Beyond the weekly book pickup, we are also trying to provide the Roseburg community with the necessary resources for learning and literacy. Beyond the library staff remotely helping patrons to sign up for library cards by phone and through email, Youth Librarian Aurora Oberg puts out daily social media posts to keep kids engaged while stuck at home. Past posts include learning about dinosaurs by exploring the Smithsonian’s free-to-access virtual photo collection of fossils, learning about trains by watching videos of real train rides throughout the world, online tours of famous museums and sites such as a pharaoh’s tomb, videos featuring children’s authors hosting Q & A’s and reading their books, and worksheets for chapter books to help with reading comprehension. In the near future, our Youth Librarian will also be posting online storytimes, so that kids and parents who enjoyed our weekly storytimes in the past can do so again without leaving home.

In addition, Roseburg Public Library staff are using this time to get ahead on various projects, and prepare our collection for reopening. For example, Library Director Kris Wiley has been working on collection development, a never-ending project that requires expertise and care. We’ve also been ordering plenty of new materials, for children and adults alike, so that they have new books and movies to enjoy not only for pickup, but also for when we’re open to the public. On the back end of things, I’ve been working on fixing up our catalog so that patrons can find the materials that they want more effectively.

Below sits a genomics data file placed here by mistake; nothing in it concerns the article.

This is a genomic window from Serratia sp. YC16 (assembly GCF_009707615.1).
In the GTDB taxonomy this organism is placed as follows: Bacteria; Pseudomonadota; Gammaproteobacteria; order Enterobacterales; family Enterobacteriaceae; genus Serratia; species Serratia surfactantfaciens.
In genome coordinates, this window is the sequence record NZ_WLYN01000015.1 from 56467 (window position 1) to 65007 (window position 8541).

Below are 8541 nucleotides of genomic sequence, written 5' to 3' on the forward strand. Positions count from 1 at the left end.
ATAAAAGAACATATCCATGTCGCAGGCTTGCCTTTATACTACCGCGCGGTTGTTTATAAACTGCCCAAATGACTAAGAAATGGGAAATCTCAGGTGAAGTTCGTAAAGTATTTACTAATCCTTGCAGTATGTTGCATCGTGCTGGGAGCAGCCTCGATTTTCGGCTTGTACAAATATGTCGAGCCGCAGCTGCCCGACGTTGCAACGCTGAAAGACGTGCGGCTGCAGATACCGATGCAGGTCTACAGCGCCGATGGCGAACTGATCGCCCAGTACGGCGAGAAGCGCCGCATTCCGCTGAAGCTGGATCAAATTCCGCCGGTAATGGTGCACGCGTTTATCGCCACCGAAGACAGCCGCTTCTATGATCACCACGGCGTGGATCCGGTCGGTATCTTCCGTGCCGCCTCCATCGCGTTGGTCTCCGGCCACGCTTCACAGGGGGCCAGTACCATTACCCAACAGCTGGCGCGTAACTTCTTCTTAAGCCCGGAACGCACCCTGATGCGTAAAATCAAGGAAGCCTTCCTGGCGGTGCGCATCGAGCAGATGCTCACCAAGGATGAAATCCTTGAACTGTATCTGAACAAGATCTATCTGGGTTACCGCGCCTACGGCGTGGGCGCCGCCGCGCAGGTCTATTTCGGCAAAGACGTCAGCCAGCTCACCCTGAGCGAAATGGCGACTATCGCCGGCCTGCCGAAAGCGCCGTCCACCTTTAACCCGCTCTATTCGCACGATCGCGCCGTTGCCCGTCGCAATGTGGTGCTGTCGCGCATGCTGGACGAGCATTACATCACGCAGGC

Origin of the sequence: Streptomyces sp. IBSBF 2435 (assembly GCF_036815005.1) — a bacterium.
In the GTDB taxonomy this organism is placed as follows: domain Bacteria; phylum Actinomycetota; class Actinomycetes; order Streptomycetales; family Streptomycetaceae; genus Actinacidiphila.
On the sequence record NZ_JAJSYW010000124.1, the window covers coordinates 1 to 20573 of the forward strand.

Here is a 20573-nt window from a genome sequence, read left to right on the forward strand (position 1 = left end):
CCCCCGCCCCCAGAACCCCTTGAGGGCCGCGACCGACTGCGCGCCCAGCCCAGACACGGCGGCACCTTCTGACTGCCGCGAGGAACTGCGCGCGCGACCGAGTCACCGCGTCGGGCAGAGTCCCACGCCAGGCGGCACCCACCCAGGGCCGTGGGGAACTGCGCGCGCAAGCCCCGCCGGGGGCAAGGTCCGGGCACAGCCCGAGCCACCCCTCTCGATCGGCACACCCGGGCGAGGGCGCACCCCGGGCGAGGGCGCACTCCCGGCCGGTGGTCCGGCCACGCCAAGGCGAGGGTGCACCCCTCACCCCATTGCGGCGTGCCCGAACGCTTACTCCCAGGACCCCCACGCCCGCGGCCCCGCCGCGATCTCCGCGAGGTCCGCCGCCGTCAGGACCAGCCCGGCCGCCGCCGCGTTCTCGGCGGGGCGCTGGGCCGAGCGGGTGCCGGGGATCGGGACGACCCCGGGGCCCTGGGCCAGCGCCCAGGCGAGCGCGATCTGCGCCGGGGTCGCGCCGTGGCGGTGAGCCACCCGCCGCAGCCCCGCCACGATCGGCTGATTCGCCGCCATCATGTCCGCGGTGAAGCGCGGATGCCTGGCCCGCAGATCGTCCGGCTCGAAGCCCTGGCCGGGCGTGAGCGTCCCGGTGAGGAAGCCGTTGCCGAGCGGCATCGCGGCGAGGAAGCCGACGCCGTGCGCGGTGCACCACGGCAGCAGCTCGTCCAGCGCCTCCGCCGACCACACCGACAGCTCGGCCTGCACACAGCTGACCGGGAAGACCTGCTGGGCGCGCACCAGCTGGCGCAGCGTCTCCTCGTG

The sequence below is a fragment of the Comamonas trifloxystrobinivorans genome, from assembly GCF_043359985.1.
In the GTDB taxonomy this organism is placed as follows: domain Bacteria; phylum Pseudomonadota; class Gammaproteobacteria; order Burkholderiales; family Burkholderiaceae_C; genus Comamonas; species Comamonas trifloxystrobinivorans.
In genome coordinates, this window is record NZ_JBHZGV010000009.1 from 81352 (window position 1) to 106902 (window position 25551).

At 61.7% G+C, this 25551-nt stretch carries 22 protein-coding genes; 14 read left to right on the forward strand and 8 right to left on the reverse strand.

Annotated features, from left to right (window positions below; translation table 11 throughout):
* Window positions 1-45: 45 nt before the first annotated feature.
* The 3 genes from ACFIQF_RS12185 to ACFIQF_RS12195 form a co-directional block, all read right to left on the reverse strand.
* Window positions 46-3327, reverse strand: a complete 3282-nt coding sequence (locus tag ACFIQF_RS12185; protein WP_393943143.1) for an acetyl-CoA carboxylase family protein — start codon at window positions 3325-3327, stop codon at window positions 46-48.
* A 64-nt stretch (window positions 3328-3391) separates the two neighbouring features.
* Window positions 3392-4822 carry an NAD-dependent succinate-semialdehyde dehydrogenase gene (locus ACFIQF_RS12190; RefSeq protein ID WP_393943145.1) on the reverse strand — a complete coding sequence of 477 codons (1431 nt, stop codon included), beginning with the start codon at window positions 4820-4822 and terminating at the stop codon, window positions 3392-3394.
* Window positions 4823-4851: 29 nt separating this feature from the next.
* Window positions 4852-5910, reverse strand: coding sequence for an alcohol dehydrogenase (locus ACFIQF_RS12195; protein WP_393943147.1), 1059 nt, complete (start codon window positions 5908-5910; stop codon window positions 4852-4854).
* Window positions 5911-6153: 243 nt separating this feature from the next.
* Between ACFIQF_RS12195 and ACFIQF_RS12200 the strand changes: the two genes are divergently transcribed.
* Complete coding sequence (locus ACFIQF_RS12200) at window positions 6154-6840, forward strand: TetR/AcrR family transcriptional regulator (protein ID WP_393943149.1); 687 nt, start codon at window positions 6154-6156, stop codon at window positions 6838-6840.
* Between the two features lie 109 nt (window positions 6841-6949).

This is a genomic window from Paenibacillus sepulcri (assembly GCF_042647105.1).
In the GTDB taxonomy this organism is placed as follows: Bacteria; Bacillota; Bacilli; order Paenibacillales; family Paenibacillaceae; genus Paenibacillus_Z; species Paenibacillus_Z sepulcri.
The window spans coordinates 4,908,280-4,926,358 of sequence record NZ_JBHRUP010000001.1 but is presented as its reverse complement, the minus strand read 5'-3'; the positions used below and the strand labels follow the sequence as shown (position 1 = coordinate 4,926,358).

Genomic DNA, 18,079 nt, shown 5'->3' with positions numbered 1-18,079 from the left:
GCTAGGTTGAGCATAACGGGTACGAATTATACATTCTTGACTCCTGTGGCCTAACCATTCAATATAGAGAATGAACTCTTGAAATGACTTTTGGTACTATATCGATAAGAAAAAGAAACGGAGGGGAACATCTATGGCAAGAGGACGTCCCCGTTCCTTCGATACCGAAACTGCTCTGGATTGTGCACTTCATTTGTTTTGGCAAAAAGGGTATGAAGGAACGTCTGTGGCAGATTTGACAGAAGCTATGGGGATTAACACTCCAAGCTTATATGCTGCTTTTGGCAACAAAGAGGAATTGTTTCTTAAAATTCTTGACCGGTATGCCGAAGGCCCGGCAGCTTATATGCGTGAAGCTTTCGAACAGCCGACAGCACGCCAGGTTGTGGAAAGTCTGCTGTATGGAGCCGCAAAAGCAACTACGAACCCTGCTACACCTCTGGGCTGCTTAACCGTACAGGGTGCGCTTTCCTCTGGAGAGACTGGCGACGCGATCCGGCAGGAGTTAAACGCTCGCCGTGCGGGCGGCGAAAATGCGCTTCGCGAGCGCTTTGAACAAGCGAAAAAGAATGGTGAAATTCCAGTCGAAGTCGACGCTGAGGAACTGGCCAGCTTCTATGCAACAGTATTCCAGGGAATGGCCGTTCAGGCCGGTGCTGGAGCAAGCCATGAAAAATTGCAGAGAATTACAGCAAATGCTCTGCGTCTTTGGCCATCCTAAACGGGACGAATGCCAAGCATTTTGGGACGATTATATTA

Ultimately, life at the library is still busy to an extent. It’s been rewarding and fulfilling to see the services and resources we can still provide despite being closed. Regardless, I’m excited for the library to reopen later this summer, doing what it does best – serving the Roseburg community.

Photo of the author. She is wearing a bright tie-dye shirt and standing in front of a red flowering currant.About the author, Katie Fischer: Katie has an undergraduate degree in Environmental Science from University of Oregon in Eugene, OR. During college she volunteered with the Eugene Public Library’s Maker Hub and worked as an undergraduate researcher for UO’s Soil + Water Lab, where she completed a year-long research project analyzing soil contamination in agricultural topsoil. Despite being born and raised in Minnesota, she now considers herself an Oregonian, and looks forward to exploring everything Oregon has to offer.